During the night, having been directed to send support to Major-General Sheridan at Dinwiddie Court-House, Major-General Warren was ordered to move with his whole corps, two divisions by the White Oak road and one by the Boydton plank road. Major-General Humphreys was ordered to extend his left as far as practicable consistent with its security.
During the foregoing operations the Sixth and Ninth Corps remained in the lines in front of Petersburg, with orders to watch the enemy closely, and, in the event of the lines in their front being weakened, to attack.
On April 1, after consultation with the lieutenant-general commanding, believing from the operations on his right that the enemy's lines on his left must be thinly held, orders were sent to Major-Generals Wright and Parke to attack the next morning at 4. About 7 p.m., intelligence having been received of the brilliant success of the cavalry and Fifth Corps at Five Forks, orders were sent to Generals Parke and Wright to open their batteries and press the enemy's picket-line. At the same time Miles' division, Second Corps, was detached to the support of Major-General Sheridan, and Major-General Humphreys advised of the intended attacks of the Twenty-fourth, Sixth, and Fifth Corps, and directed to hold his two remaining divisions ready to co-operate in the same, should they prove successful.
On the 2nd of April Major-General Wright attacked at 4 a.m., carrying everything before him, taking possession of the enemy's strong line of works, and capturing many guns and prisoners. After carrying the enemy's line in his front, and reaching the Boydton plank road, Major-General Wright turned to his left and swept down the enemy's line of entrenchments till near Hatcher's Run, where, meeting the head of the Twenty-fourth Corps, General Wright retraced his steps and advanced on the Boydton plank road toward Petersburg, encountering the enemy in an inner line of works immediately around the city. Major-General Wright deployed his corps confronting their works, in conjunction with the Twenty-fourth and part of the Second Corps.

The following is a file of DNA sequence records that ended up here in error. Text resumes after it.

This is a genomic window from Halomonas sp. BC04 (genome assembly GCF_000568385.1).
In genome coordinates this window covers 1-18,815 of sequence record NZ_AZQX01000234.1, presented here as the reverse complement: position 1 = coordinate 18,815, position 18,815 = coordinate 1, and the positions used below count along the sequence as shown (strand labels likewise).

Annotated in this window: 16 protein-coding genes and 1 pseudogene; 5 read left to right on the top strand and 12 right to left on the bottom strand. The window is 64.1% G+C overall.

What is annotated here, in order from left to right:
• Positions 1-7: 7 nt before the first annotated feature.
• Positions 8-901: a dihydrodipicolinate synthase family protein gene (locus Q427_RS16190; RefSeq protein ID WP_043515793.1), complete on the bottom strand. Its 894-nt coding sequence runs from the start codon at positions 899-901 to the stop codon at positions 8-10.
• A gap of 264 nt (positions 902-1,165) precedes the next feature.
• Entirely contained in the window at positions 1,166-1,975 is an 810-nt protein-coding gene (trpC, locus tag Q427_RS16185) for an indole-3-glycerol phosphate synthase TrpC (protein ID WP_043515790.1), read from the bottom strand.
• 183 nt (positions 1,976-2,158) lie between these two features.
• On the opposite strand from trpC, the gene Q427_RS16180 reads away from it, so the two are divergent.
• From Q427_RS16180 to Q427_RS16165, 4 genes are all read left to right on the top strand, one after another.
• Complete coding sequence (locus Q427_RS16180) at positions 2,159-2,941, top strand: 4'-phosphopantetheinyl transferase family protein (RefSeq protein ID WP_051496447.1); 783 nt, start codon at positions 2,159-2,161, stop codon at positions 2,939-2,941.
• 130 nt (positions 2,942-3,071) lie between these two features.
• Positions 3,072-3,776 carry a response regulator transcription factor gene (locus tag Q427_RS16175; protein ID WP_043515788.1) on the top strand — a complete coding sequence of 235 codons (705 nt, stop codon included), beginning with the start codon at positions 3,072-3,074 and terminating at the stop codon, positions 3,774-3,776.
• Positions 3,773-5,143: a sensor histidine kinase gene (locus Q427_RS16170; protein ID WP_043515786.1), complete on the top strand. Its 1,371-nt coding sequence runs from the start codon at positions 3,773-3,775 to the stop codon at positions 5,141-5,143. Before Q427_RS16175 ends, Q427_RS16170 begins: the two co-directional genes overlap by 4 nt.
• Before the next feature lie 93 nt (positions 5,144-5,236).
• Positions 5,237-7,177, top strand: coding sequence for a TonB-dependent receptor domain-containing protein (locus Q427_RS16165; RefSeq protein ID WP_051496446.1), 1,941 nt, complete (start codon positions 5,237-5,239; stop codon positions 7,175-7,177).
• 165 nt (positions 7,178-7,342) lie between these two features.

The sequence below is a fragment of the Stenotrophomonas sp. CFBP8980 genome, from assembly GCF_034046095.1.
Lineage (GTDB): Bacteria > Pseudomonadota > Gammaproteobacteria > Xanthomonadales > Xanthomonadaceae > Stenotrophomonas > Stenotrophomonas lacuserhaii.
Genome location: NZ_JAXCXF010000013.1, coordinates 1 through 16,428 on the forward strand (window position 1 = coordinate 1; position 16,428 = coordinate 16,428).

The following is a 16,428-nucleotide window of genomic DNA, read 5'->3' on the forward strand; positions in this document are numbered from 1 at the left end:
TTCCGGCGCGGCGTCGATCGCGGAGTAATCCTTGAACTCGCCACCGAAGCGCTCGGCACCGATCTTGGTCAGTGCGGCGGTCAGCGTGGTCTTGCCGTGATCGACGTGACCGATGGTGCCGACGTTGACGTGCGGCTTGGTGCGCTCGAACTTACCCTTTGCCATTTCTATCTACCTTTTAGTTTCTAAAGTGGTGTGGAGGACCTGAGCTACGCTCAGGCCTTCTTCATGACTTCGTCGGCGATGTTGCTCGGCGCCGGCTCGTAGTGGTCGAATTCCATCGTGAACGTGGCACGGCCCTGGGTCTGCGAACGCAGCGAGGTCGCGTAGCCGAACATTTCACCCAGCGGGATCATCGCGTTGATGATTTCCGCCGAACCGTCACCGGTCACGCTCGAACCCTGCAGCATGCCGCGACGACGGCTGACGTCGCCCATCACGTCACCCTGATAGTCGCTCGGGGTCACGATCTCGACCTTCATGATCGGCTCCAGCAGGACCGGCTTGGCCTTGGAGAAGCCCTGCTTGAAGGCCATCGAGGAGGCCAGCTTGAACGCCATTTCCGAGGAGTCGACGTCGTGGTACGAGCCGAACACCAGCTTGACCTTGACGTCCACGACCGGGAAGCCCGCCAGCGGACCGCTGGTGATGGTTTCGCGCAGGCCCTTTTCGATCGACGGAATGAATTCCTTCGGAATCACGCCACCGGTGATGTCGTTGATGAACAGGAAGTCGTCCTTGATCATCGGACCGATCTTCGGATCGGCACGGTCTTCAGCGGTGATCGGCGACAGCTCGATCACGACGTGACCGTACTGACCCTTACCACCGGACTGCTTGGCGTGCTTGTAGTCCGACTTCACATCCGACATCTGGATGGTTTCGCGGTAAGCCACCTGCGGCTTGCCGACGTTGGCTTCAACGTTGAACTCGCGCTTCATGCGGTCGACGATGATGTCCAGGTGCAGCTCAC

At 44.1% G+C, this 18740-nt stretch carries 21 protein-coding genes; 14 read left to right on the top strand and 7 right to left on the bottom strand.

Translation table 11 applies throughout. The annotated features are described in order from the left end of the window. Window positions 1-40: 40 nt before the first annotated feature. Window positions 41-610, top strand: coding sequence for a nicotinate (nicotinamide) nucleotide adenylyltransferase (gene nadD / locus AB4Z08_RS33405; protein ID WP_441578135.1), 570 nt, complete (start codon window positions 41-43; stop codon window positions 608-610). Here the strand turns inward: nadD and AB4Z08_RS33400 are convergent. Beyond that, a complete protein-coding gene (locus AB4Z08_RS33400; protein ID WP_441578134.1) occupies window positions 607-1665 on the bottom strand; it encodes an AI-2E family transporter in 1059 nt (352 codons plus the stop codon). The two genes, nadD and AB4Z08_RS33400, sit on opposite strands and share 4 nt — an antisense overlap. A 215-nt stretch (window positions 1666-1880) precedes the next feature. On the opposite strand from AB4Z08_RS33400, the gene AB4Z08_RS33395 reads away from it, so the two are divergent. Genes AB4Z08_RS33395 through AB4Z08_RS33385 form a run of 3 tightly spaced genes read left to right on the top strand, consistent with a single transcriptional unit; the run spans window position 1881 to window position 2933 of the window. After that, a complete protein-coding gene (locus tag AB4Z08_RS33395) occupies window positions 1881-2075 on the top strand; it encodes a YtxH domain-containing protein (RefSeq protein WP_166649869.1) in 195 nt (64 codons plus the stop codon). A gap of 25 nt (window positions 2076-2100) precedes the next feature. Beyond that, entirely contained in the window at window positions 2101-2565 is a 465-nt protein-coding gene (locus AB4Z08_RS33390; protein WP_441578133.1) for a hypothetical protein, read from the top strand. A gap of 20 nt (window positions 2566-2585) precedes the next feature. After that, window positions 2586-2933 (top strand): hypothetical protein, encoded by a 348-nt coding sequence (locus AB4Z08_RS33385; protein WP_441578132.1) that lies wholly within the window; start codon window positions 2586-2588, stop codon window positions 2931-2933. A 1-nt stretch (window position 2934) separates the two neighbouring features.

Major-General Parke's attack at 4 a.m. was also successful, carrying the enemy's lines, capturing guns and prisoners, but the position of the Ninth Corps confronting that portion of the enemy's line the longest held and most strongly fortified, it was found he held a second and inner line, which Major-General Parke was unable to carry. Receiving a dispatch during the morning from Major-General Parke, reporting his being pressed by the enemy, the troops left in City Point defenses, under Brigadier-General Benham and Brevet Brigadier-General Collis, were ordered up to General Parke's support, their prompt arrival enabling them to render material assistance to General Parke in holding his lines.
So soon as Major-General Wright's success was reported Major-General Humphreys was ordered to advance with the remaining divisions of his corps-Hays, on the right, advanced and captured a redoubt in front of the Crow house, taking a gun and over 100 prisoners; Mott, on the left, on advancing on the Boydton plank road, found the enemy's line evacuated. Hays and Mott pushed forward and joined the Sixth Corps, confronting the enemy. Early in the morning Miles, reporting his return to his position on the White Oak road, was ordered to advance on the Clairborne road simultaneously with Mott and Hays. Miles, perceiving the enemy were moving to his right, pursued and overtook him at Sutherland's Station, where a sharp engagement took place, Miles handling his single division with great skill and gallantry, capturing